For factual support of their claim of comprehensive noncompliance with the NVRA, the plaintiffs allege statistics showing a precipitous decline in voter registration effectuated through Georgia's public assistance VRAs over the last fifteen years. The amended complaint also includes the results of an investigation conducted by or on behalf of the plaintiffs wherein public assistance clients were interviewed after visits to the public assistance VRAs. According to the complaint, “[N]one of the [public assistance] offices visited by the investigators in September 2010 included a voter registration form with the benefits application, and eight of the eleven offices could not even provide a voter registration application upon request” [Doc. No. 20 ¶ 29]. The September 2010 survey results also showed,
[A]mong the [public assistance] clients interviewed after completing NVRA-covered transactions ..., 44 of 50 reported that they were not offered voter registration; almost none of the 50 had been provided a voter preference form; and none of the 23 [public assistance] clients who had met with a caseworker during their visit to the [public assistance] office had been offered the opportunity to register to vote by the caseworker.
[ Id. ¶ 30].
The defendants have moved to dismiss the complaint on for lack of proper pre-suit notice under the NVRA, lack of standing, and mootness. They have also moved to dismiss under Federal Rule of Civil Procedure 12(b)(6) for failure to state a claim upon which relief can be granted. The United States has filed a statement of interest in support of the plaintiffs' case, which the court has read and considered [Doc. No. 39].
The motion to dismiss the amended complaint is granted in part and denied in part. It is granted as to Plaintiff Murphy because he did not provide sufficient pre-suit notice under Section 11 of the NVRA. It is denied as to GNAACP and Peoples' Agenda; they each satisfied the requirements of the pre-suit notice provision, have standing, have stated a claim for which relief can be granted, and their claim is not moot.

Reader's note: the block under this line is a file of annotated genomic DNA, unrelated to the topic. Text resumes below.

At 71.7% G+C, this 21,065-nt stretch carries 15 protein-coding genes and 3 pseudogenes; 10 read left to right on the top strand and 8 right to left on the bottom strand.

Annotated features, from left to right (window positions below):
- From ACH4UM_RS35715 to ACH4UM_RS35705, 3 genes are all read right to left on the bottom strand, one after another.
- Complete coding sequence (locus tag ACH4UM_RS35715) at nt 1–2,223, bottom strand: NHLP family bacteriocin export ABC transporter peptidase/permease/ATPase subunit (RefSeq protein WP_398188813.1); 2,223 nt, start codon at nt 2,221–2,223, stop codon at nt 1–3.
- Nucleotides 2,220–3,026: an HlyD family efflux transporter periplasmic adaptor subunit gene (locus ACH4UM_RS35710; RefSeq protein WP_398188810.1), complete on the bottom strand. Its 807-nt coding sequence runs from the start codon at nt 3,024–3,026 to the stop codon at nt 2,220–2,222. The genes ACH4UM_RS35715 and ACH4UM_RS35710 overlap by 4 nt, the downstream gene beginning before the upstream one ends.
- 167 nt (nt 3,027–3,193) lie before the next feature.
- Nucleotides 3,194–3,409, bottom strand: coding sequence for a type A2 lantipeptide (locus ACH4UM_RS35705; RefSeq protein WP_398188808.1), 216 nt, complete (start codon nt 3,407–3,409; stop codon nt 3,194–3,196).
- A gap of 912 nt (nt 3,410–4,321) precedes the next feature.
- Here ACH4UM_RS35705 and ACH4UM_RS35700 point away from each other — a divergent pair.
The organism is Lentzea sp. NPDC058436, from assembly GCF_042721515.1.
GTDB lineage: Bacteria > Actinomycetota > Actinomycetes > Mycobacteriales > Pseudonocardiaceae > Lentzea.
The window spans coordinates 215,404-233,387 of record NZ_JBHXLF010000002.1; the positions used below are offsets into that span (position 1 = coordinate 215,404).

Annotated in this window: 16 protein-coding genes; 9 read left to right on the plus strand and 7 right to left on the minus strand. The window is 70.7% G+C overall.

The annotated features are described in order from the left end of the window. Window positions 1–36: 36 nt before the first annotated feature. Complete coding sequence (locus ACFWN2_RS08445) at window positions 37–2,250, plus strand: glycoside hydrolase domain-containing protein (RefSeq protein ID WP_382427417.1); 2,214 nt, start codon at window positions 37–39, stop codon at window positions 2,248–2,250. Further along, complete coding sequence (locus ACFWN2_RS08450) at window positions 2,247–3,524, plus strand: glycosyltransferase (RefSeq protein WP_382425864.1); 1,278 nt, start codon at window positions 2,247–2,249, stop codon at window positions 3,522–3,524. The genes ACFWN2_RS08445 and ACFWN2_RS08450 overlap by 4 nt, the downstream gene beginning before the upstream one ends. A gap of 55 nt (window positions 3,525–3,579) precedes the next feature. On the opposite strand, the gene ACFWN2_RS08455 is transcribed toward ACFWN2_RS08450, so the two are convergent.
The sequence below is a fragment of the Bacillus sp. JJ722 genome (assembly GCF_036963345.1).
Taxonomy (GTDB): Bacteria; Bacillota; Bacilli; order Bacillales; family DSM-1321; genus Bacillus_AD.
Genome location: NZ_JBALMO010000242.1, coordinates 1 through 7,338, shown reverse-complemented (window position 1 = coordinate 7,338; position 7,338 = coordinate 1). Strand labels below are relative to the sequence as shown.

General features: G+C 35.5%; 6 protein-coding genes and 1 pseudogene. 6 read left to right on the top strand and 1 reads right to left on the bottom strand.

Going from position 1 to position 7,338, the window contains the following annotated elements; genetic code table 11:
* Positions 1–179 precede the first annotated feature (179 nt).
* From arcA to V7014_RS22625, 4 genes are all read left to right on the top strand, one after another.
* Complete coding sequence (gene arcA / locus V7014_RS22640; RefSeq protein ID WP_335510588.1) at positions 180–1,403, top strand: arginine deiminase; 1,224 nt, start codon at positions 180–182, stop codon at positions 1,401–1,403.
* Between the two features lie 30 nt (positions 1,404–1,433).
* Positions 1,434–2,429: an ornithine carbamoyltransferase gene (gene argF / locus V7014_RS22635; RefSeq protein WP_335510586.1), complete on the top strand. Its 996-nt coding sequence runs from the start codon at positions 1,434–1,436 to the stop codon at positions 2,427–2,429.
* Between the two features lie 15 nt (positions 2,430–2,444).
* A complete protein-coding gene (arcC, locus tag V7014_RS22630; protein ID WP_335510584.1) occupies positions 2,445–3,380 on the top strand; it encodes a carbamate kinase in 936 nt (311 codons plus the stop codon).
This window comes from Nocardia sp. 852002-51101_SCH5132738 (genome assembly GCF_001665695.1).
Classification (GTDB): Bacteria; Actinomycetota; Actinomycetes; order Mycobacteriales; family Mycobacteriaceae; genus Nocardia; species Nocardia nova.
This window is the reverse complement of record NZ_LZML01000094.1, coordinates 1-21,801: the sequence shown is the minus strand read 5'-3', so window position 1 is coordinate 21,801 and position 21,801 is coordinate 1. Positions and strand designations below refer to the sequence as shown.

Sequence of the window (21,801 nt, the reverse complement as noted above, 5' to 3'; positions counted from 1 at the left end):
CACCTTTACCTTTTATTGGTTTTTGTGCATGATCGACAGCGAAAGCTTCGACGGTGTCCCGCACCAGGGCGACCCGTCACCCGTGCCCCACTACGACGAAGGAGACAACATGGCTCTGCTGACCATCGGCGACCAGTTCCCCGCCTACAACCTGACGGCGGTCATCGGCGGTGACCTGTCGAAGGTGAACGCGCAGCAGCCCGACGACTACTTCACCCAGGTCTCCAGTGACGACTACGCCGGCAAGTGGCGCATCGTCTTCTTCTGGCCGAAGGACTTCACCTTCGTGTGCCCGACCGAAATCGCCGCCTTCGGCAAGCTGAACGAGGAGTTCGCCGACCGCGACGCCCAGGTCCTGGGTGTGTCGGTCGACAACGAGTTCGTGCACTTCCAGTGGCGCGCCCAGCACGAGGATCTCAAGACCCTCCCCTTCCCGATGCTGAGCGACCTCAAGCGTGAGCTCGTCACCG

Jurisdictional questions must generally be addressed prior to addressing the merits of a party's claims. Common Cause/Georgia v. Billups, 554 F.3d 1340, 1349 (11th Cir.2009). Nevertheless, because an introduction to the NVRA and the plaintiffs' claim thereunder is so intertwined with the merits portion of the defendants' motion to dismiss, the court will first present analysis of the merits for the sake of clarity and concision. The court will then present analysis of the remainder of the motion to dismiss, including sufficiency of pre-suit notice, standing, and mootness.
II. Section 7 and O.C.G.A. § 21–2–222
The plaintiffs claim that Georgia has failed to comply with Section 7 of the NVRA both by implementing legislation that contradicts its terms and by failing in the execution of measures necessary to meet its requirements. The defendants have moved to dismiss for failure to state a claim upon which relief can be granted. The defendants argue that the legislation Georgia passed to implement Section 7, which is codified at O.C.G.A. § 21–2–222, is in complete compliance. The plaintiffs disagree.
In relevant part, Section 7 of the NVRA provides:
(4) (A) At each voter registration agency, the following services shall be made available:
(i) Distribution of mail voter registration application forms in accordance with paragraph (6).
(ii) Assistance to applicants in completing voter registration application forms, unless the applicant refuses such assistance.
(iii) Acceptance of completed voter registration application forms for transmittal to the appropriate State election official.